Lunch seminar with Freek van der Vet

Is international litigation an effective tool to find redress for victims of armed conflict? In this presentation I map out how an international network of lawyers and nongovernmental organizations (NGOs) represents victims of the armed conflict in Georgia, Chechnya, and Eastern Ukraine by litigating at the European Court of Human Rights and by lobbying at the International Criminal Court.

Drawing on fieldwork and interviews (between 2009 and 2016) this paper examines how these human rights lawyers gave legal aid to relatives of people who disappeared after they were unlawfully detained during the second conflict in Chechnya and people who were internally displaced during the 2008 Russian-Georgian war over South Ossetia. These lawyers have won hundreds of lawsuits against the Russian state. In fact, they have been so productive that they are now the top litigants at the ECtHR. Through their strategic litigation they expanded the ECtHR’s case law on armed conflict, through lobbying they advanced the domestic implementation of judgments, and they explain what human rights mean to victims. While these litigation projects have been successful, the lawyers have to move from one conflict to another to keep their work attractive to funders and to continuously set new precedents before the European Court of Human Rights. This urgency to expand the scope of human rights is sometimes at odds with the interest of the victims, who often demand long-term legal aid.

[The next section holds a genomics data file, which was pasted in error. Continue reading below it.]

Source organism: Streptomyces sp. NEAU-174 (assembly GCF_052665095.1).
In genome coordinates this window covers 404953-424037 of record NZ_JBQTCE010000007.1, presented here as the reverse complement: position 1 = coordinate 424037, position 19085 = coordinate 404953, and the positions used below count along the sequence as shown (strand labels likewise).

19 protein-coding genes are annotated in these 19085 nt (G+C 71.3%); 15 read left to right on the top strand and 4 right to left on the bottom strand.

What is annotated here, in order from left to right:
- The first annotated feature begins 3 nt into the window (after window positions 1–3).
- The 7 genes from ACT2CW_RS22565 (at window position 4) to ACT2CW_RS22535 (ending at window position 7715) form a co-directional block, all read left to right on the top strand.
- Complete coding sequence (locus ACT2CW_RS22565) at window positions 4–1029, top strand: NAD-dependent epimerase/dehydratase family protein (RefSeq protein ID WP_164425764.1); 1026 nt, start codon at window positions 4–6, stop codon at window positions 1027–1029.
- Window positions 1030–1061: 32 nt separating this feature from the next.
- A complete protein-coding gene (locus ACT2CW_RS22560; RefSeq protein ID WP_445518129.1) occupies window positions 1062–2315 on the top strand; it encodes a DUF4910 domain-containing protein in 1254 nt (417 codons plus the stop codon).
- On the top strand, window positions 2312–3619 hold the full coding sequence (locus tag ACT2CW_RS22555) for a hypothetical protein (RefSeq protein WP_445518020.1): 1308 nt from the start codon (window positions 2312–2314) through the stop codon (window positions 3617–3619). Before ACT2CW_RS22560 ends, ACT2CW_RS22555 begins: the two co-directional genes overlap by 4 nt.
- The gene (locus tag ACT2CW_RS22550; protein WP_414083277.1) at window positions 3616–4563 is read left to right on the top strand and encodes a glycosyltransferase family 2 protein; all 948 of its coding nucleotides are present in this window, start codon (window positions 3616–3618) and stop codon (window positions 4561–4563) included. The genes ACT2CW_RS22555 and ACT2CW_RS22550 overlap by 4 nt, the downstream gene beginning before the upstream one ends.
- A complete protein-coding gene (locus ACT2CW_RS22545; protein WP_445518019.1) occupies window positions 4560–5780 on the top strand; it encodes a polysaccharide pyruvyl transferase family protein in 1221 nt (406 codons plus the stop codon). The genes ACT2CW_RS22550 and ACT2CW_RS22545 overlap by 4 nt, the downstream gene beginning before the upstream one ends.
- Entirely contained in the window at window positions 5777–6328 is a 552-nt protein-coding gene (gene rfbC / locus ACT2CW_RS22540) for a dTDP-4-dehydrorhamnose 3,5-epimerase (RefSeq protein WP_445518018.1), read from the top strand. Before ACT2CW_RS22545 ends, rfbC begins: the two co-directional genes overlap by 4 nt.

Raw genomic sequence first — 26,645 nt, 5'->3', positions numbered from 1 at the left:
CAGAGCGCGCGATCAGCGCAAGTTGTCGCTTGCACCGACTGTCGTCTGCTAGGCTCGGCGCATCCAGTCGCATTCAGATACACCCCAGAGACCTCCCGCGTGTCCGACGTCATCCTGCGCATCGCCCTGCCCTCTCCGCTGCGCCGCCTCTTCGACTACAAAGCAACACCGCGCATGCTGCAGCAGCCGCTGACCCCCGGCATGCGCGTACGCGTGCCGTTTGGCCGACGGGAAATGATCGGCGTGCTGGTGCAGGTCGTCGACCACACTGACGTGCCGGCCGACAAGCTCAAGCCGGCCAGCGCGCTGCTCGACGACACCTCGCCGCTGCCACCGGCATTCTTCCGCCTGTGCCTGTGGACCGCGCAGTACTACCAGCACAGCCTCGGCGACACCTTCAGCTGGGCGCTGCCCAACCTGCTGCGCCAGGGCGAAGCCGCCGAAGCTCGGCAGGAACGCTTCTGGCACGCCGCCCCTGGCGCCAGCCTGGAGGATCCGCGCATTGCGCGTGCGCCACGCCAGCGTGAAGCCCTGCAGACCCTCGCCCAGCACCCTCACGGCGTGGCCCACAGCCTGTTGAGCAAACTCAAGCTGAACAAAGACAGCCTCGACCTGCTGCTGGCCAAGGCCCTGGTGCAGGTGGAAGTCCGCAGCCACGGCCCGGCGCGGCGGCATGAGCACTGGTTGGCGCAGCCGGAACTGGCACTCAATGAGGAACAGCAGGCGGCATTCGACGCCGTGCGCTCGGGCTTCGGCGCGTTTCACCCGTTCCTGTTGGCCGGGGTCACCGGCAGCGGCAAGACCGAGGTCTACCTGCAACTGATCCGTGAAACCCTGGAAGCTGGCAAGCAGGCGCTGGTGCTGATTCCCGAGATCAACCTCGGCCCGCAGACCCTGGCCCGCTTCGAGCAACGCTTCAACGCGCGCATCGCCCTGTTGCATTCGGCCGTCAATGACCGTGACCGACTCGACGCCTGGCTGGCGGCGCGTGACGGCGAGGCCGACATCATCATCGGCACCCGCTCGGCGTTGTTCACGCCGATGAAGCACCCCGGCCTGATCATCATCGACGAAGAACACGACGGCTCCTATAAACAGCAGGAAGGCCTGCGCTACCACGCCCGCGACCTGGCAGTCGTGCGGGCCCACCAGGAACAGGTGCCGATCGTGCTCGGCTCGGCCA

Registration: For participation in the event, please use this registration form no later than 19 April, 11:00.

You are welcome to bring your own lunch bag.